Watching the Tour de France on TV…in France…in French.

Over the past week a lot of things got installed/hooked up/working in our little Paris apartment.  Potentially one of the most important being our TV.  Well, sorta.  One of our TV’s works 100%, and the other one works about every other day.  Not sure what happened on the boat over, it’s a bit cranky now.

At any rate, the Tour has been on in the background all week.  Unlike watching it in the US, it’s not an early morning affair here, but rather, an afternoon event.  Most stages start around lunch time, depending on the length of the stage, and tend to finish around 5PM local time.

Unlike the US, the Tour here is broadcast on the non-cable channels.  Meaning it’s the equivalent of having it broadcast every day on your local NBC or CBS station, versus some cable-only station as in the US (like Versus/OLN, NBC Sports, or Universal NBC).  I typically find it on France 2 or France 3.  All I need to look for is ‘Cyclisme’, and I’m golden.

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(Sorry for the glare, taking photos of a glossy TV is tough!)

But just because I’m golden, it doesn’t mean I stay golden.  See, it moves around.  While theyalways broadcast the whole stage from start to finish, it doesn’t actually stay on the same channel (note above how this particular segment only lasts two hours).  In order to avoid preempting all manner of shows, the TdF will actually change channels numerous times during the course of a given stage.  There may well be warning of this audibly in French, but since I lack the language skills to pick up on that (yet), I just find out when my TV turns to a show on the Auroras Borealis upon returning from commercial break:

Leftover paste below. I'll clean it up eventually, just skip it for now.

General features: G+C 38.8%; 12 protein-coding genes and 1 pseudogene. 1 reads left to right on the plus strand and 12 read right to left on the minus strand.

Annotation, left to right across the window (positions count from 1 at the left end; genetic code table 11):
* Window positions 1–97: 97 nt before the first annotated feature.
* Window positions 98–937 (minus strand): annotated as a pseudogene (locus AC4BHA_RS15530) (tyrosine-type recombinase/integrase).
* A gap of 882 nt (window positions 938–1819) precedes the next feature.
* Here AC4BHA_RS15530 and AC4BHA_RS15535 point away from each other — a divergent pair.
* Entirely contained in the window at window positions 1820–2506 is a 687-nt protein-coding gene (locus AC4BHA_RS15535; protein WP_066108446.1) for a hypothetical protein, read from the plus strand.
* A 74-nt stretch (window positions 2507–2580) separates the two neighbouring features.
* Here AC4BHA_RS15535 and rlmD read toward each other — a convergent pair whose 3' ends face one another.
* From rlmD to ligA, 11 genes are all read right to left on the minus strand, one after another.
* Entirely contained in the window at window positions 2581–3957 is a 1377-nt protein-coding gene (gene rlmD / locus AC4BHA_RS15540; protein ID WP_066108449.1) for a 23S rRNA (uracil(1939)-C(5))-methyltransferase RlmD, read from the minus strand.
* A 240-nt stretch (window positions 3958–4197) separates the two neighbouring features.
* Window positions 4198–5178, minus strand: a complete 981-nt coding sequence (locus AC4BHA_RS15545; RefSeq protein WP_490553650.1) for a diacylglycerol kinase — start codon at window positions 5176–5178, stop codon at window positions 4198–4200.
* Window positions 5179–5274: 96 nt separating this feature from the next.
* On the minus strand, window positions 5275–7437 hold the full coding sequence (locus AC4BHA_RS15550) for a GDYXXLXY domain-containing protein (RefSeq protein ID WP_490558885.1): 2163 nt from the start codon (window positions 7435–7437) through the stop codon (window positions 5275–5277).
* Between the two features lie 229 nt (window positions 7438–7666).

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Because of the language barrier, I’ve turned to streaming either the US broadcast online or the Eurosport broadcast audio in the background via computer.  What’s interesting about this is that you get to see how each channel chooses to utilize the TdF provided video feeds (it’s a common video source pool, and the various broadcasters get to decide how to format their shows).  For example, while in the US you’ll get lots of audio information about various local sights as the helicopters pan to them during the course of the race – here in France we get an entire diversion for some of these.  For example, at one point last week there was a 1-2 minute focus on a local men’s choir singing.  During this, there was no cycling audio, only the men’s choice, sometimes the video was split screen.

Or, the below, which was a soaring bird – which for the better part of 60 seconds included a solo piano piece, with no other audio:

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Often times there were local music performances where the cycling was completely silenced, and only the local performance was heard.  Interesting approach.

Finally, the post-race coverage blows away anything in the US.  It can go on for literally an hour or more afterwards.  It also tends to cover historical aspects of the race, sorta like some of the human interest pieces you might see during the Kona Ironman broadcast, or the Olympics.

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With that, I’m back in the US for work and will be (for better or worse) watching the US coverage for Saturday and Sunday.  I’m super-bummed that I’ll be missing the finale in Paris on Sunday just a short distance from our apartment.  But hopefully The Girl will get some good photos and can put together a post for y’all.